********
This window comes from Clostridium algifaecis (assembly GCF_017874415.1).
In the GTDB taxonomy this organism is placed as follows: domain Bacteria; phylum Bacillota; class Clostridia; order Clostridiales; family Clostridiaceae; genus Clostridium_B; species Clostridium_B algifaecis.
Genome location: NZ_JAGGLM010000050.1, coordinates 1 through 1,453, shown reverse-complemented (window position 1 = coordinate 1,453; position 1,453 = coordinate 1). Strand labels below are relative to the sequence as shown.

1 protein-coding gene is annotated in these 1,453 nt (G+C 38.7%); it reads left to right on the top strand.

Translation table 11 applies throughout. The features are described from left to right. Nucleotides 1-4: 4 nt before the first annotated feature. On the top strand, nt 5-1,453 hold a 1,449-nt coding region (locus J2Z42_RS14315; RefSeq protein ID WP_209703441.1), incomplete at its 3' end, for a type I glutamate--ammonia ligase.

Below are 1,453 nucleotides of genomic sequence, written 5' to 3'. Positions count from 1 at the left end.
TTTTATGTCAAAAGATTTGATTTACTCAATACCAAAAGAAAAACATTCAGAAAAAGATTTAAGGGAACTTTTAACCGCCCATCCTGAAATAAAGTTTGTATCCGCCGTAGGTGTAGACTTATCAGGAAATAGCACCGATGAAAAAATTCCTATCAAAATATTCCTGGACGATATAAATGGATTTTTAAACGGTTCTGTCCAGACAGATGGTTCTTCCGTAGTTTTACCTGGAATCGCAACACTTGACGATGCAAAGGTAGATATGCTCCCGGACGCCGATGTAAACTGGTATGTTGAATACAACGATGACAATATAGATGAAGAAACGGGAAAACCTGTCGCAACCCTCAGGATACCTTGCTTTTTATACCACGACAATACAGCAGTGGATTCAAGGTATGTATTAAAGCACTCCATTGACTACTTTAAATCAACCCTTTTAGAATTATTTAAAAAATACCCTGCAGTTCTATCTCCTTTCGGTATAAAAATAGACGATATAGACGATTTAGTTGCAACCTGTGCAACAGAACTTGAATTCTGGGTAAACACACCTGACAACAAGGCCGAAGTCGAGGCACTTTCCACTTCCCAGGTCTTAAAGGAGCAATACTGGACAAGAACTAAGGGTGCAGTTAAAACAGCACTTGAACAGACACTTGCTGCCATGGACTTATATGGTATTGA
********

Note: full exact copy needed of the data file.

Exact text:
This window comes from Clostridium algifaecis (assembly GCF_017874415.1).
In the GTDB taxonomy this organism is placed as follows: domain Bacteria; phylum Bacillota; class Clostridia; order Clostridiales; family Clostridiaceae; genus Clostridium_B; species Clostridium_B algifaecis.
Genome location: NZ_JAGGLM010000050.1, coordinates 1 through 1,453, shown reverse-complemented (window position 1 = coordinate 1,453; position 1,453 = coordinate 1). Strand labels below are relative to the sequence as shown.

1 protein-coding gene is annotated in these 1,453 nt (G+C 38.7%); it reads left to right on the top strand.

Translation table 11 applies throughout. The features are described from left to right. Nucleotides 1-4: 4 nt before the first annotated feature. On the top strand, nt 5-1,453 hold a 1,449-nt coding region (locus J2Z42_RS14315; RefSeq protein ID WP_209703441.1), incomplete at its 3' end, for a type I glutamate--ammonia ligase.

Below are 1,453 nucleotides of genomic sequence, written 5' to 3'. Positions count from 1 at the left end.
TTTTATGTCAAAAGATTTGATTTACTCAATACCAAAAGAAAAACATTCAGAAAAAGATTTAAGGGAACTTTTAACCGCCCATCCTGAAATAAAGTTTGTATCCGCCGTAGGTGTAGACTTATCAGGAAATAGCACCGATGAAAAAATTCCTATCAAAATATTCCTGGACGATATAAATGGATTTTTAAACGGTTCTGTCCAGACAGATGGTTCTTCCGTAGTTTTACCTGGAATCGCAACACTTGACGATGCAAAGGTAGATATGCTCCCGGACGCCGATGTAAACTGGTATGTTGAATACAACGATGACAATATAGATGAAGAAACGGGAAAACCTGTCGCAACCCTCAGGATACCTTGCTTTTTATACCACGACAATACAGCAGTGGATTCAAGGTATGTATTAAAGCACTCCATTGACTACTTTAAATCAACCCTTTTAGAATTATTTAAAAAATACCCTGCAGTTCTATCTCCTTTCGGTATAAAAATAGACGATATAGACGATTTAGTTGCAACCTGTGCAACAGAACTTGAATTCTGGGTAAACACACCTGACAACAAGGCCGAAGTCGAGGCACTTTCCACTTCCCAGGTCTTAAAGGAGCAATACTGGACAAGAACTAAGGGTGCAGTTAAAACAGCACTTGAACAGACACTTGCTGCCATGGACTTATATGGTATTGA